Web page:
Print matters

Oslo National Academy of Fine Arts

Many will maintain that printmaking should keep to its traditions, that we should not try to create anything new or look to the future. Be sure you do not do anything to upset the status quo of the medium! There are far too many preconceived notions about what printmaking is, and the key problem is that we, the printmakers, created this situation in the first place.

Innumerable printmaking institutions, associations, and organisations have, through years of systematically defining the medium, created a tradition that is so inflexible and immovable that it is no longer able to carry the medium’s original aura and societal function.

If we look beyond our borders, to the USA and larger European countries in particular, extensive work has been done over the past 25-30 years to advance printmaking, and to situate it within contemporary art; in relation to prints on paper, the multiple, cast objects, artist books, billboards, etc. All this points towards a new, expanded field of printmaking where tradition, technology and, perhaps especially the hybrid, are significant to the development of new artistic projects.

What does the concept of the print/printmaking entail today?
What does the future hold?

Art historian Kathryn Kramer points to the lack of historical writing about printmaking (with the exception of technical chronicles), and a concurrent obscuring of the medium within art theory and criticism. It is, in her words, “a completely inexplicable insult, since the medium lends itself so well to debates surrounding authorship, originality, social orientation and power ”. The fact that printmaking, controversially considered the most technical of art forms, does not situate itself as such, implies that a different code/agenda is at work.”

We, at the Department of Printmaking and Drawing wish to do something about this. As Professor and Head of the Printmaking & Drawing program at the Oslo National Academy of Fine Arts, and as an artist working in printmaking, I am concerned with developing a theory of printmaking from the inside, and strengthening the profile of printmaking within contemporary art.

In the fall of 2015, the Department of Printmaking and Drawing organised the seminar “Printmaking in the Expanded Field.” This exhibition is a continuation of the discussions initiated by the seminar, and part our work in redefining the role of printmaking in contemporary art.

”Printmaking in the expanded field occurs as soon as we start to question tradition and art history together with the problematic set criteria that Modernism founded.”

Oslo National Academy of the Arts

Department for Art & Craft

Printmaking & Drawing is committed to the making and understanding of contemporary art by cultivating specialist activities within a multi-disciplinary and self-sufficient environment; focusing on hybrid technology, shared knowledge, cross-pollination, practice-based research and public engagement. Our intense and varied programme of participatory and collaborative courses, demonstrations, lectures and studio talks is supported by visiting artists and field trips abroad. 
The workshops are run by master technicians specialising in intaglio, lithography, serigraphy and relief printing; encompassing photo-based processes, 3-D printing and scanning, VR drawing, CNC routing, laser and water-jet cutting.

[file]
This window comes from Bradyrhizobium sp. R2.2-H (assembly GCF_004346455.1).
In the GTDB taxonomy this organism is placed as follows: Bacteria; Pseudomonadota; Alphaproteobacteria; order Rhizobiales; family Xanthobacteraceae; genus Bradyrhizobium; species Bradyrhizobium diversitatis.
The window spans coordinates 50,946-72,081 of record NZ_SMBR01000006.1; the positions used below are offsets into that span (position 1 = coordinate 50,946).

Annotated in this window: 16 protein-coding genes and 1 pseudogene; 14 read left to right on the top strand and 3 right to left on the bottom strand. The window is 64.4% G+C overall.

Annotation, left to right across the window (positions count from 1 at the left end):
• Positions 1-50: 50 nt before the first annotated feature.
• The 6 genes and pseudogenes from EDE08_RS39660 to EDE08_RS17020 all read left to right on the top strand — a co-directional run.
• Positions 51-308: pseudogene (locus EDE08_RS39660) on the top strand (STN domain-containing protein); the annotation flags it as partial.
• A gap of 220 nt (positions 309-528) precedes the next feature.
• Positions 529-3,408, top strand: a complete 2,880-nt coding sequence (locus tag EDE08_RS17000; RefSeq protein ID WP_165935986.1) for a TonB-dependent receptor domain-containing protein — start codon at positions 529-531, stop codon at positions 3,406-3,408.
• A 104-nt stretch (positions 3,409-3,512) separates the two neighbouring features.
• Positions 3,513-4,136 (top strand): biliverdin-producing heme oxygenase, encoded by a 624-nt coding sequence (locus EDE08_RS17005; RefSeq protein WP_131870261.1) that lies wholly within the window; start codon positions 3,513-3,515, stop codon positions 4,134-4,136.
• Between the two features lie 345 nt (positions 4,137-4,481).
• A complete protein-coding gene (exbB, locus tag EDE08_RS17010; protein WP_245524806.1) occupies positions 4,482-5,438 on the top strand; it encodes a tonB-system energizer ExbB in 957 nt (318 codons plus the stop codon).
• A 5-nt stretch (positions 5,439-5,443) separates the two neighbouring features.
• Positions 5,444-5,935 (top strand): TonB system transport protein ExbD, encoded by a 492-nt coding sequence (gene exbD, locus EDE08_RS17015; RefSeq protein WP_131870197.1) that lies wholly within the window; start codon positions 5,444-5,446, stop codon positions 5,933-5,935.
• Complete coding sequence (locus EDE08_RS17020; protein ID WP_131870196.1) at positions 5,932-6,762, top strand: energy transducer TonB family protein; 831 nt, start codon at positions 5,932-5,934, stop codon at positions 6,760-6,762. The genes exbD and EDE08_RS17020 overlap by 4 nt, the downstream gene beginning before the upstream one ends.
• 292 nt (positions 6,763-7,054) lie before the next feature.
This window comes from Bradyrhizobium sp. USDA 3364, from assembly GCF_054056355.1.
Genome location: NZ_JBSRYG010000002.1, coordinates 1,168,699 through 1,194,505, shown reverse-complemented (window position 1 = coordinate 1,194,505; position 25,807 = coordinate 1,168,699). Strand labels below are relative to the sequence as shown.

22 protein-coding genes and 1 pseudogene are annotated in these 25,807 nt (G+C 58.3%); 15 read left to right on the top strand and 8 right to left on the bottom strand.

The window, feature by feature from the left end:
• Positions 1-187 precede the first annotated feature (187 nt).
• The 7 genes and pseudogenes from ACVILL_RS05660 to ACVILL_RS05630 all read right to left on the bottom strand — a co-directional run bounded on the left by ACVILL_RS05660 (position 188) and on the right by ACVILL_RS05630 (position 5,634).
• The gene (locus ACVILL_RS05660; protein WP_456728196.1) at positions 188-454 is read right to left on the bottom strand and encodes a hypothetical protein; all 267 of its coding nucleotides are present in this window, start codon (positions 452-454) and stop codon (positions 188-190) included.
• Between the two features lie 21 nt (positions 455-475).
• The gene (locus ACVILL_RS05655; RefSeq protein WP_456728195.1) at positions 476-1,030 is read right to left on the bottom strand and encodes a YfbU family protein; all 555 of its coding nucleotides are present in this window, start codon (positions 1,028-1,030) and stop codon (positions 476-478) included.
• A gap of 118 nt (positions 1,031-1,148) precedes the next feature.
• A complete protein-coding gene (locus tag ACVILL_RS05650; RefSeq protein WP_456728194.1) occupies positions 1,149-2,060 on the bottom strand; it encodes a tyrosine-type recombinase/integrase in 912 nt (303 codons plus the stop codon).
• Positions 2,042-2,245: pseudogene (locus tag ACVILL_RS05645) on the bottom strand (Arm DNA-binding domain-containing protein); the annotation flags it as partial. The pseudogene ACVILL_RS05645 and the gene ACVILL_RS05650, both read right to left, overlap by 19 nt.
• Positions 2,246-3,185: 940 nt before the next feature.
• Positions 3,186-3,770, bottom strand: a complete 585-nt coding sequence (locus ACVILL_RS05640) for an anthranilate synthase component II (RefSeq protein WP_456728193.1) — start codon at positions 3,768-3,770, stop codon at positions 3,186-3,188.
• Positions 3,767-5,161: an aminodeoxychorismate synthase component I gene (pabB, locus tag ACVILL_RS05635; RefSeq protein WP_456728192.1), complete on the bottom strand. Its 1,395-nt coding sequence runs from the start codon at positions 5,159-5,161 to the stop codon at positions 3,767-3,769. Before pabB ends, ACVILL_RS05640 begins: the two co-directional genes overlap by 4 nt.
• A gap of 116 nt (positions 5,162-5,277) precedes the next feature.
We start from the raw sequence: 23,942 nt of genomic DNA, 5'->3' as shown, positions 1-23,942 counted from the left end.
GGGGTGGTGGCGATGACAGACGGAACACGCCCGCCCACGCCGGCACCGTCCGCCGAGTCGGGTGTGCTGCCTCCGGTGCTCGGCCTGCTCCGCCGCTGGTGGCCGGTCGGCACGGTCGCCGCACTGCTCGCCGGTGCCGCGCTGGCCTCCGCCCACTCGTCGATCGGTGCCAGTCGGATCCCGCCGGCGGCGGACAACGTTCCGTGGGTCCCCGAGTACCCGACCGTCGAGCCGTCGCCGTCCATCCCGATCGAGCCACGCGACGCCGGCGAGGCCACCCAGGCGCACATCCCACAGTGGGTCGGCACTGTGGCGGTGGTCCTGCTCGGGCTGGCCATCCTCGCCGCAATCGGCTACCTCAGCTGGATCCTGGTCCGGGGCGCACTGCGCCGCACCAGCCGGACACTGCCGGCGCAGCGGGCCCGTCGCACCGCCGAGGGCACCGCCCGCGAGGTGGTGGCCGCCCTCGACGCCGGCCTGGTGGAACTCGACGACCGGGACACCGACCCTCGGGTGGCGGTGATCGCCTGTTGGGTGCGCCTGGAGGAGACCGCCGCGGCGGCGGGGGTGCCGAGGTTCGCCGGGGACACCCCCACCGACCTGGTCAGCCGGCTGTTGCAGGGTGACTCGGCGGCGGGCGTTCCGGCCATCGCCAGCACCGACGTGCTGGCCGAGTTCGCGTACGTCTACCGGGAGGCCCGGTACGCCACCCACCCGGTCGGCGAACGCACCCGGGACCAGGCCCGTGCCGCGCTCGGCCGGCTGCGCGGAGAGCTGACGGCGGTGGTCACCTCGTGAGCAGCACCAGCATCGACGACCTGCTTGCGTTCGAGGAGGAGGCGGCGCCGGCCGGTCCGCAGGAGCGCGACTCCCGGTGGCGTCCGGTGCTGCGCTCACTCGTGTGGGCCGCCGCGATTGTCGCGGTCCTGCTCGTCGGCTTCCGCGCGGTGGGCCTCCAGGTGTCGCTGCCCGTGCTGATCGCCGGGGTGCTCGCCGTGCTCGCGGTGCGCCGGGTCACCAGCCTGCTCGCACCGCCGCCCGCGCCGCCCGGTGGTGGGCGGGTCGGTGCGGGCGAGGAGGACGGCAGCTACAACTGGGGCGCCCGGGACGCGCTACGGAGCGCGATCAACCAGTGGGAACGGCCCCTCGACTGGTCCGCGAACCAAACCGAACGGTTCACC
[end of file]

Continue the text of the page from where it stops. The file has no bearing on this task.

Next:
Our newly established publishing workshop fosters artists’ publishing and engages students throughout KhiO’s departments of visual arts.
As a point of access, our Printmaking & Drawing laboratories impart expertise in material processes; promoting both formal and tacit knowledge in the workshop, by tailoring to the development of a student’s artistic practice.
The Art and Craft department takes inspiration from a vision of art as integrated into the everyday public and private spheres. The department recognises the social, political and environmental responsibilities of artistic practice in which; the contextual significance of materials, in production and sustainability, is as important as their intrinsic properties; the resurgence in DIY ethics and collaborative activities is supported by non-hierarchical learning; and the integration of digital technology in the workshop reprises craft as an expanding field.

Academic Staff
Jan Pettersson, Professor & Head of Printmaking & Drawing
Tiril Schrøder, Professor of Drawing
Victoria Browne, Associate Professor of Printmaking & Publishing
Trine Wester Associate Professor
Erik Solheim, Associate Professor of Printmaking
Karen Disen, Lecturer of Drawing
Bror Mikkelborg, Lecturer of Printmaking
Workshop Masters
Vibeke Luther O’Rourke, Publishing
Bror Mikkelborg, Lithography
Scott O’Rourke, Intaglio & Relief
Jan Skomakerstuen, Screenprinting
Erik Solheim, Lithography


Jan Pettersson
Tiril Schrøder
Erik Solheim
Victoria Browne
Trine Wester
Karen Disen
Bror Mikkelborg
Scott O Rourke
Jan Skomakerstuen
Vibeke O´Rourke
Anna Weilhartner
Åsa Polfjärd McNeill
Beatrice Guttormsen
Cathrine Liberg
Erika Reed
Geetanjali Prasad
Hampus Håkansson
Hanna Cantillana Wiklund
Kari Koltveit
Linda Hærnes
Line Prip
Maria Viirros
Nina Bjørkendal
Patricia Rispatron
Sally Nordstöm
Sigvei Ringvold
Miao Sun
Suzannah Rehell Øistad
Thomas Iversen
Victor Johanströmmer
Wahiduzzaman Bhuian

Images from the Studios

Oslo National Academy of Fine Arts

Photos on this page

Main image in this page is a detail from “Leylandii Camouflage” by Victoria Browne. You can access the artist’s pages by clicking the small images.

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